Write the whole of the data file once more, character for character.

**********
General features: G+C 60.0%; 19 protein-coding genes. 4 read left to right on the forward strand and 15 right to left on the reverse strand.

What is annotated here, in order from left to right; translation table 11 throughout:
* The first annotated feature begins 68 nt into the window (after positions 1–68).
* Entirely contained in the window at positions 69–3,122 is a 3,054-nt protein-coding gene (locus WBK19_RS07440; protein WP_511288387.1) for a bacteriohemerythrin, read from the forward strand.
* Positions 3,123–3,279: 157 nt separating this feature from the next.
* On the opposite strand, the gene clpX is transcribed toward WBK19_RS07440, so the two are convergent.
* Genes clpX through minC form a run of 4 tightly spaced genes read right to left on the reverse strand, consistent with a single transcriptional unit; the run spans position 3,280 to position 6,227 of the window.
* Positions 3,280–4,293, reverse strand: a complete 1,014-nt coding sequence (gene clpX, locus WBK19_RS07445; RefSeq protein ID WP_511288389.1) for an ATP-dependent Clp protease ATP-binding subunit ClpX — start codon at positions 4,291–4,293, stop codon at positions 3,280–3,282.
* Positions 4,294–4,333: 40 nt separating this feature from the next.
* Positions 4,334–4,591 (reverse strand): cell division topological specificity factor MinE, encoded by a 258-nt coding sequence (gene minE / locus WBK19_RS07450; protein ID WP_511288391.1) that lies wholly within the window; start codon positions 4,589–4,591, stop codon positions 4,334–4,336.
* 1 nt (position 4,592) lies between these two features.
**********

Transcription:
General features: G+C 60.0%; 19 protein-coding genes. 4 read left to right on the forward strand and 15 right to left on the reverse strand.

What is annotated here, in order from left to right; translation table 11 throughout:
* The first annotated feature begins 68 nt into the window (after positions 1–68).
* Entirely contained in the window at positions 69–3,122 is a 3,054-nt protein-coding gene (locus WBK19_RS07440; protein WP_511288387.1) for a bacteriohemerythrin, read from the forward strand.
* Positions 3,123–3,279: 157 nt separating this feature from the next.
* On the opposite strand, the gene clpX is transcribed toward WBK19_RS07440, so the two are convergent.
* Genes clpX through minC form a run of 4 tightly spaced genes read right to left on the reverse strand, consistent with a single transcriptional unit; the run spans position 3,280 to position 6,227 of the window.
* Positions 3,280–4,293, reverse strand: a complete 1,014-nt coding sequence (gene clpX, locus WBK19_RS07445; RefSeq protein ID WP_511288389.1) for an ATP-dependent Clp protease ATP-binding subunit ClpX — start codon at positions 4,291–4,293, stop codon at positions 3,280–3,282.
* Positions 4,294–4,333: 40 nt separating this feature from the next.
* Positions 4,334–4,591 (reverse strand): cell division topological specificity factor MinE, encoded by a 258-nt coding sequence (gene minE / locus WBK19_RS07450; protein ID WP_511288391.1) that lies wholly within the window; start codon positions 4,589–4,591, stop codon positions 4,334–4,336.
* 1 nt (position 4,592) lies between these two features.